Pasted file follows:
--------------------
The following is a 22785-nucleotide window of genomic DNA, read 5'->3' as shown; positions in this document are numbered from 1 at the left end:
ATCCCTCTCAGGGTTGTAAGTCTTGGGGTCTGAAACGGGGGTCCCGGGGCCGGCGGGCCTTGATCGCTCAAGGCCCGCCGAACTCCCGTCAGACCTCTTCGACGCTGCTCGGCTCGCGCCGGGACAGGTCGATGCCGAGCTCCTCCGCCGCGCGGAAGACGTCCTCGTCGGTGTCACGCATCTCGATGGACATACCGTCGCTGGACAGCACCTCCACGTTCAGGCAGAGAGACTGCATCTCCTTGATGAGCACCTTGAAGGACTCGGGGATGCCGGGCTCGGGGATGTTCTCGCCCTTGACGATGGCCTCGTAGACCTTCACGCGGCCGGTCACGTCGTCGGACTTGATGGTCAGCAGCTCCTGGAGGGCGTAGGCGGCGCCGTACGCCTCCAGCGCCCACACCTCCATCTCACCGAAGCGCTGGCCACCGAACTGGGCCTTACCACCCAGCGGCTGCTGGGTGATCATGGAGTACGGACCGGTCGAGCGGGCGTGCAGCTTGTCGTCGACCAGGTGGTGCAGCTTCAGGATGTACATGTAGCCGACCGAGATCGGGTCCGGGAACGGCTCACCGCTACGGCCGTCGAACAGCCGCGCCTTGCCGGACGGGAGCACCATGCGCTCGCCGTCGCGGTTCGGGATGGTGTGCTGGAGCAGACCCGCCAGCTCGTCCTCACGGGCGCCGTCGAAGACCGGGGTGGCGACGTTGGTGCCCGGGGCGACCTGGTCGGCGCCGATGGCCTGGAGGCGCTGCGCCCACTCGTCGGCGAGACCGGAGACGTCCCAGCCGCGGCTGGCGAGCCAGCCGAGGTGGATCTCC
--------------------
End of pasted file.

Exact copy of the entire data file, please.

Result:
The following is a 22785-nucleotide window of genomic DNA, read 5'->3' as shown; positions in this document are numbered from 1 at the left end:
ATCCCTCTCAGGGTTGTAAGTCTTGGGGTCTGAAACGGGGGTCCCGGGGCCGGCGGGCCTTGATCGCTCAAGGCCCGCCGAACTCCCGTCAGACCTCTTCGACGCTGCTCGGCTCGCGCCGGGACAGGTCGATGCCGAGCTCCTCCGCCGCGCGGAAGACGTCCTCGTCGGTGTCACGCATCTCGATGGACATACCGTCGCTGGACAGCACCTCCACGTTCAGGCAGAGAGACTGCATCTCCTTGATGAGCACCTTGAAGGACTCGGGGATGCCGGGCTCGGGGATGTTCTCGCCCTTGACGATGGCCTCGTAGACCTTCACGCGGCCGGTCACGTCGTCGGACTTGATGGTCAGCAGCTCCTGGAGGGCGTAGGCGGCGCCGTACGCCTCCAGCGCCCACACCTCCATCTCACCGAAGCGCTGGCCACCGAACTGGGCCTTACCACCCAGCGGCTGCTGGGTGATCATGGAGTACGGACCGGTCGAGCGGGCGTGCAGCTTGTCGTCGACCAGGTGGTGCAGCTTCAGGATGTACATGTAGCCGACCGAGATCGGGTCCGGGAACGGCTCACCGCTACGGCCGTCGAACAGCCGCGCCTTGCCGGACGGGAGCACCATGCGCTCGCCGTCGCGGTTCGGGATGGTGTGCTGGAGCAGACCCGCCAGCTCGTCCTCACGGGCGCCGTCGAAGACCGGGGTGGCGACGTTGGTGCCCGGGGCGACCTGGTCGGCGCCGATGGCCTGGAGGCGCTGCGCCCACTCGTCGGCGAGACCGGAGACGTCCCAGCCGCGGCTGGCGAGCCAGCCGAGGTGGATCTCC